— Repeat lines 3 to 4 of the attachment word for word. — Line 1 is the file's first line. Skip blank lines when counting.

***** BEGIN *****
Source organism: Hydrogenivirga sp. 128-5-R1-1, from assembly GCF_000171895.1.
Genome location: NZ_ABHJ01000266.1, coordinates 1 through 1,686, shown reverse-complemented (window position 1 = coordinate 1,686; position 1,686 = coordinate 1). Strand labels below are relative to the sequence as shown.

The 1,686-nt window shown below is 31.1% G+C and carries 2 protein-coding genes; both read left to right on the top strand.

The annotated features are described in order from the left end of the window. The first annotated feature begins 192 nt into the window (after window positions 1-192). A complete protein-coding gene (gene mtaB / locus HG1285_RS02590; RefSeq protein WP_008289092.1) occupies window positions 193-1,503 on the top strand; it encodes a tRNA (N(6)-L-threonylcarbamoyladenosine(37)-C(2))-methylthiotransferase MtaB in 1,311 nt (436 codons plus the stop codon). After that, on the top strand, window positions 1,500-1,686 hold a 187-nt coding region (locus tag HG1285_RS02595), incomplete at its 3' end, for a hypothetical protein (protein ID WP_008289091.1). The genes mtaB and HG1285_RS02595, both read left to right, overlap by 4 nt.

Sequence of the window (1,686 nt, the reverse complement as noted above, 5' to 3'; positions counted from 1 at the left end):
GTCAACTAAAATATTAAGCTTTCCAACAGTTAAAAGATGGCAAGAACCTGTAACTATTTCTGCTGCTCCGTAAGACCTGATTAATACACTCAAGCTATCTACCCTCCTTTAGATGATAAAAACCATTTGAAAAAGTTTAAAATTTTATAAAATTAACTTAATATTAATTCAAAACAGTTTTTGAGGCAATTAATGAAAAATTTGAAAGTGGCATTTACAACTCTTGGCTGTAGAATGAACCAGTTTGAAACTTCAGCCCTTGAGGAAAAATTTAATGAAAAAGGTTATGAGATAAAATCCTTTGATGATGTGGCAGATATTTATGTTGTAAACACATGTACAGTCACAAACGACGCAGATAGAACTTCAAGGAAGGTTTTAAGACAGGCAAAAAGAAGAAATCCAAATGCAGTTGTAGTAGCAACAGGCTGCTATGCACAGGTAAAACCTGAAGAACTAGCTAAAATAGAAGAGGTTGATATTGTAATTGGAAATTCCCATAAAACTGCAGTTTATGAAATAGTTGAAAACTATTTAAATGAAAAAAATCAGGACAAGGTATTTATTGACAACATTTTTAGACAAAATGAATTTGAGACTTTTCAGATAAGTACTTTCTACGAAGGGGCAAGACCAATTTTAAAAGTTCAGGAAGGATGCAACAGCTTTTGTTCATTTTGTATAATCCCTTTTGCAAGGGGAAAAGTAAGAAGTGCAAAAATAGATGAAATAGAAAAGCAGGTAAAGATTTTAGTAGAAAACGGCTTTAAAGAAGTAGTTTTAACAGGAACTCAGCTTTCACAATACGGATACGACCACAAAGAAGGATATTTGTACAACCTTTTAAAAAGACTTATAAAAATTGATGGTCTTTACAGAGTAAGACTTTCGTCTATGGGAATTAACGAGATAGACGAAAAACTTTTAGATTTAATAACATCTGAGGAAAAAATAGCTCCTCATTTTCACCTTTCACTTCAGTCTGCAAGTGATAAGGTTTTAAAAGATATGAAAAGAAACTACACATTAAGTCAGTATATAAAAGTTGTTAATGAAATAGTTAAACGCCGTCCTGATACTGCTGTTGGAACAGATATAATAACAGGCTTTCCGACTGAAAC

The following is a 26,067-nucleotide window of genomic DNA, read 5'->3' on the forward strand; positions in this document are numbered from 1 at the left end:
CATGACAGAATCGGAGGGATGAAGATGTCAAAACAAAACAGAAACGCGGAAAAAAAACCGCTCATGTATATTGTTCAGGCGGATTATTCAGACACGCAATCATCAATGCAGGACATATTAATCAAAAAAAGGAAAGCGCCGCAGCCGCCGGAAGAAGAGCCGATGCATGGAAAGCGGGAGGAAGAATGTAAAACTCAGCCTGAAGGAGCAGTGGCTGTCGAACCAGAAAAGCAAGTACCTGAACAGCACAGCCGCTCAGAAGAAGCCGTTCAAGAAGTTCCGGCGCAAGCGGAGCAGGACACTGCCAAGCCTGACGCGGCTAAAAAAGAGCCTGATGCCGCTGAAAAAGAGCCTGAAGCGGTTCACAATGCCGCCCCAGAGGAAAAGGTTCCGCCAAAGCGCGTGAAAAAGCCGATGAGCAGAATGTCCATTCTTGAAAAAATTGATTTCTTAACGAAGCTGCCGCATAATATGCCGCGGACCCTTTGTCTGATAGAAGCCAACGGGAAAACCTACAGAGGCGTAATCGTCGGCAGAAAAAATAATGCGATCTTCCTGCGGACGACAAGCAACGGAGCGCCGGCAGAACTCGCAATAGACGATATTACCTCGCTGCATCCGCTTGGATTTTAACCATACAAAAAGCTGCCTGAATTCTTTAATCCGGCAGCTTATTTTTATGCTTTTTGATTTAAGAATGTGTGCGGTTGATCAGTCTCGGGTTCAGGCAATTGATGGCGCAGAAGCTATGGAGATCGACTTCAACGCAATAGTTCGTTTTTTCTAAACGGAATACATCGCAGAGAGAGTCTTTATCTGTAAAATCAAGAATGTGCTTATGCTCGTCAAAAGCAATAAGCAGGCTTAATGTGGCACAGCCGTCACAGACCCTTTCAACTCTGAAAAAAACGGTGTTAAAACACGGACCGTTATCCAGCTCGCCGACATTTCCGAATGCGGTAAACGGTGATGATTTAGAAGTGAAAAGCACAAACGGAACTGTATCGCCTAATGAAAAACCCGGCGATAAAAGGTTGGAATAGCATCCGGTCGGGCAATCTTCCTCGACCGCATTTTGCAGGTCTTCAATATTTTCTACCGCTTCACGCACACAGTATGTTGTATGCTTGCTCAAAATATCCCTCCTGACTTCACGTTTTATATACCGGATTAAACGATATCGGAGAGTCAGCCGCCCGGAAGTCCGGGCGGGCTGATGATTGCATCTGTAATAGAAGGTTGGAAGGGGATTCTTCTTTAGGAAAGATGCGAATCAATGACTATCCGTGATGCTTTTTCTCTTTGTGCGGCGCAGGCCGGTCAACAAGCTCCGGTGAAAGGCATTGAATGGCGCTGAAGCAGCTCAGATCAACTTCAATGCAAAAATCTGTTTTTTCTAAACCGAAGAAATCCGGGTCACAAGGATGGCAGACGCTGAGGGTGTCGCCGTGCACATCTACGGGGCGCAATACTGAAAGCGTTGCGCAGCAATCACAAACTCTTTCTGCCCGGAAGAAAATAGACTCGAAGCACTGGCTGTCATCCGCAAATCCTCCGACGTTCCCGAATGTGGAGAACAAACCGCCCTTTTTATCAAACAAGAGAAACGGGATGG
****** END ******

The 1,686-nt window shown below is 31.1% G+C and carries 2 protein-coding genes; both read left to right on the top strand.

The annotated features are described in order from the left end of the window. The first annotated feature begins 192 nt into the window (after window positions 1-192). A complete protein-coding gene (gene mtaB / locus HG1285_RS02590; RefSeq protein WP_008289092.1) occupies window positions 193-1,503 on the top strand; it encodes a tRNA (N(6)-L-threonylcarbamoyladenosine(37)-C(2))-methylthiotransferase MtaB in 1,311 nt (436 codons plus the stop codon). After that, on the top strand, window positions 1,500-1,686 hold a 187-nt coding region (locus tag HG1285_RS02595), incomplete at its 3' end, for a hypothetical protein (protein ID WP_008289091.1). The genes mtaB and HG1285_RS02595, both read left to right, overlap by 4 nt.